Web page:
This article provides an overview and summary of what you can do to protect your security and privacy when connected to the Internet. The Internet is a hostile network like the wild-west without a sheriff. In the last two years it has gotten worse, not better.
What steps can an end user take for protection? Layers of security are your best bet. Each step can be relatively simple and not too technical but taken together can provide significant security and privacy. There are many more options available now than there were just two years ago.
You do not need to take all of these steps all at once. Most people reading this article already have a computer, software and an Internet service provider. So the initial layers of defense may not apply to you right now. But a over a period of time as you face some of these choices you should keep these other options in mind.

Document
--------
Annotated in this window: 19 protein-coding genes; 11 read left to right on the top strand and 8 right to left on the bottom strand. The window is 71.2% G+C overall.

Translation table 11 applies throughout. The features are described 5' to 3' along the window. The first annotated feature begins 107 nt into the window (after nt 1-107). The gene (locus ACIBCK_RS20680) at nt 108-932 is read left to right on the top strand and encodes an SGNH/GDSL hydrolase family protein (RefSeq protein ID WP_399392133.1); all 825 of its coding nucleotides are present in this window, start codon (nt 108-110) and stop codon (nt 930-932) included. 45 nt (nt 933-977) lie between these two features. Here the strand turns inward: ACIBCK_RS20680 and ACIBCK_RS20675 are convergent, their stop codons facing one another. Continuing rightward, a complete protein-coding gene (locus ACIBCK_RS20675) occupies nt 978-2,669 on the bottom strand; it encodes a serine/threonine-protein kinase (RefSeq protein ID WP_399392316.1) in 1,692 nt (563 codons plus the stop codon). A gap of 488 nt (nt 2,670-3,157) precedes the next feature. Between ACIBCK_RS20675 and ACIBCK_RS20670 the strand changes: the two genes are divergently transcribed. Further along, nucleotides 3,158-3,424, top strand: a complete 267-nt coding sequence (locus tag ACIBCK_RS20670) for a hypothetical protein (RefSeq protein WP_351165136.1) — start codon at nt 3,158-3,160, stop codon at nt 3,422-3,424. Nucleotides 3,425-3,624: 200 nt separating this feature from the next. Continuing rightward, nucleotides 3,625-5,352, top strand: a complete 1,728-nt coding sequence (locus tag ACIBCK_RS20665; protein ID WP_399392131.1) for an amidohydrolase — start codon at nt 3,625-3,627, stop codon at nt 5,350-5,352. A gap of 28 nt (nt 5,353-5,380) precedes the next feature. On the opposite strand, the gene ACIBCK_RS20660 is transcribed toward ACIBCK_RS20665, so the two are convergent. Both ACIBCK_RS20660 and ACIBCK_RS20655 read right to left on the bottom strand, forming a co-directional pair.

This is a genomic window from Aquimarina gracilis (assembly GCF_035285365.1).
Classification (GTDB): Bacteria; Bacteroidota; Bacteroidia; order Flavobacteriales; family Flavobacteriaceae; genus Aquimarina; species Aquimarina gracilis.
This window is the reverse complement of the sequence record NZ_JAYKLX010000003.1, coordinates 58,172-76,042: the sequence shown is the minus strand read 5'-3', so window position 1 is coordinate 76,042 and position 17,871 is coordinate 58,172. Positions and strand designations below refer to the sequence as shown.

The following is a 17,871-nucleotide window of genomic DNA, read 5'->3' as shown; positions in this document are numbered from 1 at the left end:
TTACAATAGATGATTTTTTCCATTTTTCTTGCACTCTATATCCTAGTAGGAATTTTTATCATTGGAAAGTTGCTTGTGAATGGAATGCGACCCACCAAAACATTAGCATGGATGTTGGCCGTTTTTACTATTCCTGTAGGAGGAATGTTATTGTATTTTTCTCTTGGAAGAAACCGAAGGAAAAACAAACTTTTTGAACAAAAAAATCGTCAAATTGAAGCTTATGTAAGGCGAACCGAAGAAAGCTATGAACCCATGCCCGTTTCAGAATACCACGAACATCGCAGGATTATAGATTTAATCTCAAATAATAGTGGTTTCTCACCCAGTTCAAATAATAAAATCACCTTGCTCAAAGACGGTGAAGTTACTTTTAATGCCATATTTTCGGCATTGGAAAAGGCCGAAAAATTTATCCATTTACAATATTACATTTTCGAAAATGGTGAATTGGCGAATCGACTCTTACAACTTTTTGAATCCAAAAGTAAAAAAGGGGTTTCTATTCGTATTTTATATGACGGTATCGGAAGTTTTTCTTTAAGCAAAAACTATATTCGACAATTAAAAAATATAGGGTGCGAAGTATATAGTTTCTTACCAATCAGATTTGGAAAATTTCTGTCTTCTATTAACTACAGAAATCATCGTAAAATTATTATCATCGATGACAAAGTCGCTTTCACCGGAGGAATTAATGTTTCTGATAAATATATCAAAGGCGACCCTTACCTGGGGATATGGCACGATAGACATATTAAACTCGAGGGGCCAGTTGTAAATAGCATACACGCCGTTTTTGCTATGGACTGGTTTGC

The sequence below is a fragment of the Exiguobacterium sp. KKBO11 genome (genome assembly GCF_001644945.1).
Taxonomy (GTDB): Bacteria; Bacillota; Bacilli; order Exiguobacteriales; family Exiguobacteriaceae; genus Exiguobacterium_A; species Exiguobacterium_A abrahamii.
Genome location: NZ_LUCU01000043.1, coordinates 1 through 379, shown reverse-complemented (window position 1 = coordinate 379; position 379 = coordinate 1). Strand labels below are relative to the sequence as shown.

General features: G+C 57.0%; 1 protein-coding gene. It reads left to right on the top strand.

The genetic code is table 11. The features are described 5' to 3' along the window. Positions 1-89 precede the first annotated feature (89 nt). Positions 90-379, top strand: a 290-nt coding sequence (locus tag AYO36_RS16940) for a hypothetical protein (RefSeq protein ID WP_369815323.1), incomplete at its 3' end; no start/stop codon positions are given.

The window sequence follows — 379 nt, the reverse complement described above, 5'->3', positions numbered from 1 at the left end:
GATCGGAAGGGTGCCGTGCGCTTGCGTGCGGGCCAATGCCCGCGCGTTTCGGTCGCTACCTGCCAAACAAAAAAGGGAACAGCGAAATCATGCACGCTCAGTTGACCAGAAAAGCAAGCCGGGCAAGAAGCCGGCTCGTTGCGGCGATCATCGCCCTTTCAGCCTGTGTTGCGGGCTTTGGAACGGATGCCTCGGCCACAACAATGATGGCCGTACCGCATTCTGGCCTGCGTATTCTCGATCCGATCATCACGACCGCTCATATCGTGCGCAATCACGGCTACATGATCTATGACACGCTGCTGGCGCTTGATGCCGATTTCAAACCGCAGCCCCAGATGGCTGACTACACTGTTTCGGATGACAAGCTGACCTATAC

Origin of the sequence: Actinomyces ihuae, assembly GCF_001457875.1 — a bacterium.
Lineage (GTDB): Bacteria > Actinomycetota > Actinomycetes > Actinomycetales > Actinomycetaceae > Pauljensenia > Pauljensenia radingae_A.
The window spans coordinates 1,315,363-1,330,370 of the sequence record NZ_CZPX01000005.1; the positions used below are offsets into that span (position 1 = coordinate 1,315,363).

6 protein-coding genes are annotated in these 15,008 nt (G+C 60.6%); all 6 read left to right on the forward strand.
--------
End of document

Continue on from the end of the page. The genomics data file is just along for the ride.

Your Internet service provider (ISP) should be your first line of defense. If you have a choice, choose an ISP that offers antivirus and spam filters for your email. This will reduce, but not eliminate, the amount of spam and the number of infected email that you receive. If you do not have a choice or want to keep your current ISP, consider using an online email service that offers these filters and then forward cleaner email to your ISP based email account.
Another layer of security can be your broadband (cable/dsl) modem. The Aastra PipeRider Enhanced Security Cable Modem – http://www.aastra.com/products/cablemodems/HM204c/index.html – has a built in stateful packet inspection (SPI) firewall; check to see if your ISP offers and/or supports it. The 2Wire Residential Gateway – http://www.2wire.com/home/index.html – is available in several versions which include a SPI firewall, connections for Ethernet, phone line, and USB as well as a wireless access point and/or a DSL modem all in one unit.